American Consumers Unaware of Dangers of Cadmium in their living rooms

A new survey of adult consumers in the United States, Britain and Germany revealed a lack of awareness about cadmium, a highly toxic heavy metal used in some home electronics including televisions and computer monitors.

Consumers surveyed seem to be unaware that governments are sanctioning the use of cadmium when suitable alternatives already exist and dominate the television and monitor market. Three-quarters of consumers surveyed in each country rejected cadmium-based products and say they would be willing to purchase safer electronics based on the fact that they did not contain cadmium.

The independent online survey was conducted between November 30 and December 2, 2016 among 1,003 U.S. adults, aged 18 and older; 1,005 U.K. adults, 18 and older; and 1,029 German adults, 18 and older.

Key survey findings and takeaways:

Overall awareness of cadmium and its use in home electronics is low:

  • General awareness of cadmium is low among consumers in these three countries and few are familiar with its use in electronic devices.

Takeaway: Much like lead and mercury campaigns, government needs to have an explanation as to why consumers are not better educated and aware (e.g. product hazard labeling) of cadmium.

Consumers are willing to select televisions and monitors based on the absence of cadmium in order to have safer products in their homes:

  • When educated about Cadmium, concerns about the dangers take precedence over other quality factors (price, energy efficiency, etc). The vast majority — up to 76% of consumers — say they would be willing to purchase a device that did not contain Cadmium. Feeling was so strong on this point that some consumers expressed an opinion that avoiding purchasing products containing cadmium would be their ONLY motivation in purchasing a television or monitor.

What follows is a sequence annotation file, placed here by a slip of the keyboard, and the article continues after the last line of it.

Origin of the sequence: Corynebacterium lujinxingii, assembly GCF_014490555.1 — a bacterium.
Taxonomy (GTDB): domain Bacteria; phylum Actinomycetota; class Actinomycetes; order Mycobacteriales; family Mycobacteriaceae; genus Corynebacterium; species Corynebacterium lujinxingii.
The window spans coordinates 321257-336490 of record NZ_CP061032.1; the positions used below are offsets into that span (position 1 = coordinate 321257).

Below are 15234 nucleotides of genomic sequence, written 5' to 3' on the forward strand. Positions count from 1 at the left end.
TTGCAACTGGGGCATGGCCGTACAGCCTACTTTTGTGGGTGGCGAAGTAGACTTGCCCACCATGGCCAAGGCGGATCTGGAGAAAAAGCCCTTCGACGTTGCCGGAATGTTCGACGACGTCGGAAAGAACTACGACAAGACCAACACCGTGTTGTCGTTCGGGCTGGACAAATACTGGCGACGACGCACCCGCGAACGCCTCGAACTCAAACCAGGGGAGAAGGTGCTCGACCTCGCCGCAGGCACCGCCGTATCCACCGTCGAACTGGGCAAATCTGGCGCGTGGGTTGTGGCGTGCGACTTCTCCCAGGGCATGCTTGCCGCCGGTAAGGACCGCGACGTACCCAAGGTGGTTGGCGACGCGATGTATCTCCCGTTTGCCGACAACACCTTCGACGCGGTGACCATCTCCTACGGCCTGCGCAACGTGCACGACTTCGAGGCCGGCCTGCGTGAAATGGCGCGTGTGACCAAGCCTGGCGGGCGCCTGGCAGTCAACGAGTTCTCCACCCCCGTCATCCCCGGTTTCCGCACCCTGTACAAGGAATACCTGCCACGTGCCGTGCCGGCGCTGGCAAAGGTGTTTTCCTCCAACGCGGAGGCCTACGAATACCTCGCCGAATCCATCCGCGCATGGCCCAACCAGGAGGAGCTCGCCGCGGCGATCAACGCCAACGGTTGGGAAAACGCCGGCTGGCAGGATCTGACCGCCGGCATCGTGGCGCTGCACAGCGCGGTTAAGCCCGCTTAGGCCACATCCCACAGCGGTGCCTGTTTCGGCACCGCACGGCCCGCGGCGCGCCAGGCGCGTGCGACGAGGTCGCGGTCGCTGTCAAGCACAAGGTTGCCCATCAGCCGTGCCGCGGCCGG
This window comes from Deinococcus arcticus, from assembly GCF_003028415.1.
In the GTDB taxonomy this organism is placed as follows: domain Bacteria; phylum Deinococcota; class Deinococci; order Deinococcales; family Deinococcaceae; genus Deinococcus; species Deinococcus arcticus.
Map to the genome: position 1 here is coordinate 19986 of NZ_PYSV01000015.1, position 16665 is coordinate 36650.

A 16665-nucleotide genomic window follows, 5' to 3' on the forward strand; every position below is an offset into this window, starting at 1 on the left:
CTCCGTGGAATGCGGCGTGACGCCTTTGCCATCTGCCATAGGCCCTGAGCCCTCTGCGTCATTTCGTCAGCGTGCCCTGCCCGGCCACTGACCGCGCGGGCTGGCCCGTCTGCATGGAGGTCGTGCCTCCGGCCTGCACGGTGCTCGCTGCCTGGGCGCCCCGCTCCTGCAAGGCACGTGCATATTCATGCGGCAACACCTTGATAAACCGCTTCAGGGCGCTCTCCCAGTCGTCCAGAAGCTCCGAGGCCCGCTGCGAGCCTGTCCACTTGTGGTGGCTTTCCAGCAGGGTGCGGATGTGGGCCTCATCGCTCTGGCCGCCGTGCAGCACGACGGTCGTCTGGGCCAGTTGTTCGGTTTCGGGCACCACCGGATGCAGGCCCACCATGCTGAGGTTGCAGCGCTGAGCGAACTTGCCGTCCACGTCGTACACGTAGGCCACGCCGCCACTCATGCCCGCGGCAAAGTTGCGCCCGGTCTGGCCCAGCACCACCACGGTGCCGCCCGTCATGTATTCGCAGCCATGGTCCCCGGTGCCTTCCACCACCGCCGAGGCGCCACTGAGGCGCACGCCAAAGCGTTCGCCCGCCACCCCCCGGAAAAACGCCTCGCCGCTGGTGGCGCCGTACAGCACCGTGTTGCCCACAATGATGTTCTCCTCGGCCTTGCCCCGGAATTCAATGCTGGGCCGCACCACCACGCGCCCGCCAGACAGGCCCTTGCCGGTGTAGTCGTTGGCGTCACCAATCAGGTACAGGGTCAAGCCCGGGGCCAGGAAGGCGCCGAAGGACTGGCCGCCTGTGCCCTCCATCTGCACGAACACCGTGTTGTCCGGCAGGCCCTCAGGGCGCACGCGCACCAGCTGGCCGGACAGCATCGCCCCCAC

Germans are particularly focused on product safety issues:

  • German consumers, in particular, put safety first, with 60% of Germans giving a resounding no to Cadmium-based products – even if a manufacturer claims the products are safe.
  • o If choosing between two devices, one containing Cadmium and the other without, three in five Germans would choose the non-Cadmium product as they would not put themselves or their families at risk.

Takeaway: Government has a duty to inform consumers about the risks of cadmium since they are not being given full information by manufacturers.

Proper waste recycling protocols are still unclear in many countries, multiplying Cadmium’s dangers:

  • The survey identified that general electronic waste recycling is well developed and understood in Germany. This is not the same for all countries surveyed and even for Germany, it is not clear if cadmium specifically is controlled.

Takeaway: The e-waste effects of products containing cadmium pose serious potential health hazards.